Mohamed Chande Othman
“As we ask citizens to obey the law of their own accord, we also urge law enforcement agencies to protect the rights of all people at all times.”
‘Is he living in Tanzania’
Well said, Chief Justice, on nurturing rule of law
20th June 2011
Being so honest enough to oneself as to go public and cite deficiencies in one’s performance is no mean feat.
Yet this is precisely what Chief Justice Mohamed Chande Othman did at Friday’s inauguration in Dar es Salaam of a Police-initiated campaign whose thrust is on encouraging the citizenry’s voluntary observance of the law.
With the Judiciary yet to fully ‘destigmatise’ itself after the issuance of successive reports associating it with deep-rooted corruption, it could be easy to decide that the CJ’s remarks border on the bizarre.
CJ Othman used the occasion to underline the need for the country’s Judiciary and all law enforcement agencies to understand that only by exercising fairness and impartiality – and therefore steering clear of favouritism and oppression – can they win the public sympathy, confidence and cooperation and therefore operate efficiently enough.
In his words: “As we ask citizens to obey the law of their own accord, we also urge law enforcement agencies to protect the rights of all people at all times.”
History has not always been very kind to the men and women in uniform, judges, magistrates and the like. This is ironical, in the sense that it is these very people who are supposed to promote justice and law and order for the benefit of the public.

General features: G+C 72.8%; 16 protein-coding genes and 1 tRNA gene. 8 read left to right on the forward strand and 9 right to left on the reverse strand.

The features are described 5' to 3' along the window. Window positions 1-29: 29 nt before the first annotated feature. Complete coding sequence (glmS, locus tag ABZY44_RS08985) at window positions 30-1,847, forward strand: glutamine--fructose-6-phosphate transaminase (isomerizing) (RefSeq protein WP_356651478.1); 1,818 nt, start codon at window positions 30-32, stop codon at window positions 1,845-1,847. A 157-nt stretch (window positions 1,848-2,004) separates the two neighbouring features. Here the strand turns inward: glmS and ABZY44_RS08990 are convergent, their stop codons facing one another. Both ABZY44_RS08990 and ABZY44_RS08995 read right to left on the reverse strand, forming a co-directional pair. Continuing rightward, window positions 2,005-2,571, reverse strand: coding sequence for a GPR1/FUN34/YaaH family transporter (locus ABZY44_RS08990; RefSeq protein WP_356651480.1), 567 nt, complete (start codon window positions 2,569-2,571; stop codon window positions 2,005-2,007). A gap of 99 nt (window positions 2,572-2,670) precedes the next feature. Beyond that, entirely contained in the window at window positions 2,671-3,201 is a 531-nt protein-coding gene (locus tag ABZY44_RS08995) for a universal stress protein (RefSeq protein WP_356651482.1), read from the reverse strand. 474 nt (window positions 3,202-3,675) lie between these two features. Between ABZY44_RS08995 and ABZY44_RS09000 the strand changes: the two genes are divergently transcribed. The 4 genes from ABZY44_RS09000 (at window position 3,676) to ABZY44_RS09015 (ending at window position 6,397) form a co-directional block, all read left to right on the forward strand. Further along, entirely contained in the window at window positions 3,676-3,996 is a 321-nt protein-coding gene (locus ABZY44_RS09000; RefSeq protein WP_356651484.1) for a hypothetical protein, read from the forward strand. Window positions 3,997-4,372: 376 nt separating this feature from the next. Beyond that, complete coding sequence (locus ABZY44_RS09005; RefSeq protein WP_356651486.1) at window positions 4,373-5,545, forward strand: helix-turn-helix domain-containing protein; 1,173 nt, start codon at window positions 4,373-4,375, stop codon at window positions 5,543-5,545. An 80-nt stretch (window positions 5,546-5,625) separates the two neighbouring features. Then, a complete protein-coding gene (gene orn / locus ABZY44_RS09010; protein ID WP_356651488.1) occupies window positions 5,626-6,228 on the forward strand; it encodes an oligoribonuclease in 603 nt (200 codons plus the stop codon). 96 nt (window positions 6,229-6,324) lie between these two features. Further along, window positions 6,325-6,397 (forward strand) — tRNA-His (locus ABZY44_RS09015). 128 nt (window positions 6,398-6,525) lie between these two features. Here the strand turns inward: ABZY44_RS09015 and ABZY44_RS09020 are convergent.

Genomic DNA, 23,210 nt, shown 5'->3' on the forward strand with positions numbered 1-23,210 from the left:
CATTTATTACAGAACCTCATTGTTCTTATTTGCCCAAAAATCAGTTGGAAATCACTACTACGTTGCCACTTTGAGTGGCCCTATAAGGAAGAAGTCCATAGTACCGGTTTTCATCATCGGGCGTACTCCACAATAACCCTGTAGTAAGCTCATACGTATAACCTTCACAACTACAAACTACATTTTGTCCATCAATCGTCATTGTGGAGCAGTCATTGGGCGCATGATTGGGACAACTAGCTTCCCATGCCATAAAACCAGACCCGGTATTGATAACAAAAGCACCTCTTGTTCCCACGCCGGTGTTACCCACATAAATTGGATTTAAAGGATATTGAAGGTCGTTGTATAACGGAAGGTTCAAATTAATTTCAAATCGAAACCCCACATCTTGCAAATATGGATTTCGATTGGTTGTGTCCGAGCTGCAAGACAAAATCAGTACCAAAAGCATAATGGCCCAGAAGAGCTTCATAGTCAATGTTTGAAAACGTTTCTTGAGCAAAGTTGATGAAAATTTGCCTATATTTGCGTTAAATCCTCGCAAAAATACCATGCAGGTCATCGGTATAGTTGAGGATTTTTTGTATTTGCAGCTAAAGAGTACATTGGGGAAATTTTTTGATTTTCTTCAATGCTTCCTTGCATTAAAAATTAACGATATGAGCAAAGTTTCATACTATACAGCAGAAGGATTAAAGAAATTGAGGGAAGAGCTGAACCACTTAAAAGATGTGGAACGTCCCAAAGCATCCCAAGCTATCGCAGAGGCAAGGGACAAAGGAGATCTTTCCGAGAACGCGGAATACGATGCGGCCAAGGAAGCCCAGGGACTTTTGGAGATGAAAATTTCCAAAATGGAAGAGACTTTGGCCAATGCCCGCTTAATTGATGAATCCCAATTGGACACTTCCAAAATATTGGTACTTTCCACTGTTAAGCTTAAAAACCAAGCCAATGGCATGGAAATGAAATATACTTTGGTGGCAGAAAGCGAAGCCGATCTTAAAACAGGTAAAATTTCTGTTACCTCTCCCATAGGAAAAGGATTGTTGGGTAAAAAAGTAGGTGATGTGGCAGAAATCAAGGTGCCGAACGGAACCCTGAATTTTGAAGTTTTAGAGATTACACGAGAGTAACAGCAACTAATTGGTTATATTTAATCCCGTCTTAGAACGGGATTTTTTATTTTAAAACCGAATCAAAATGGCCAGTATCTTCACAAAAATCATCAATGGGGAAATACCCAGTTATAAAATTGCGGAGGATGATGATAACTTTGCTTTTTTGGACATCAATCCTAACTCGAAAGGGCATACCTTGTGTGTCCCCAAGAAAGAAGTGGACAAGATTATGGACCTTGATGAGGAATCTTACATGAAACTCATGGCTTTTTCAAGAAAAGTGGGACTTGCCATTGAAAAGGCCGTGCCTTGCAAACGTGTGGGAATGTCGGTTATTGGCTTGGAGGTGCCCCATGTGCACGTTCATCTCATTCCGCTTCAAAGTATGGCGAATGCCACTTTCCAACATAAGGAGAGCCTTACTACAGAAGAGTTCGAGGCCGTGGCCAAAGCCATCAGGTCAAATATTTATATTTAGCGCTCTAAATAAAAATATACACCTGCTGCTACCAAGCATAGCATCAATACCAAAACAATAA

The CJ must have considered this as he discussed the importance of all custodians of the law, among them police and court officials, to refrain from prejudicial judgment.
But aware that it would make little sense merely ensuring that these toed the line but without also ensuring that they enjoyed the trust of the public, he made an impassioned appeal to every member of society to take pride in promoting peace and security and generally obeying the law and supporting the cause of justice.
The importance and relevance of this call should be considered in the light of the fact that it is part of human nature to crusade for one’s rights and privileges but without caring to lend as much weight to the need to fulfil one’s legal and other duties, responsibilities or obligations.
The focus of the just-launched campaign is on promoting universal voluntary observance of the law, meaning that the people in their millions will be sensitised on the importance of everyone really serving as a custodian of law and order.
One idea is to carry the community policing concept a little further forward by, say, ensuring that criminal suspects end up at police stations and are not subjected to the so-called mob justice, taking appropriate action at scenes of crime even if one is not a police officer, and giving people reason to believe that police officers are indeed law-enforcement agents and what we have are not merely courts of law but courts of justice.
This is a tall order for all of us because it is the very future of our country that is at stake. The CJ has demonstrated rare courage by publicly admitting that there is a log in his eye and being daring enough to take it out first before planning to dislodge splinters from other people’s eyes. One wonders how many such candid people our country has!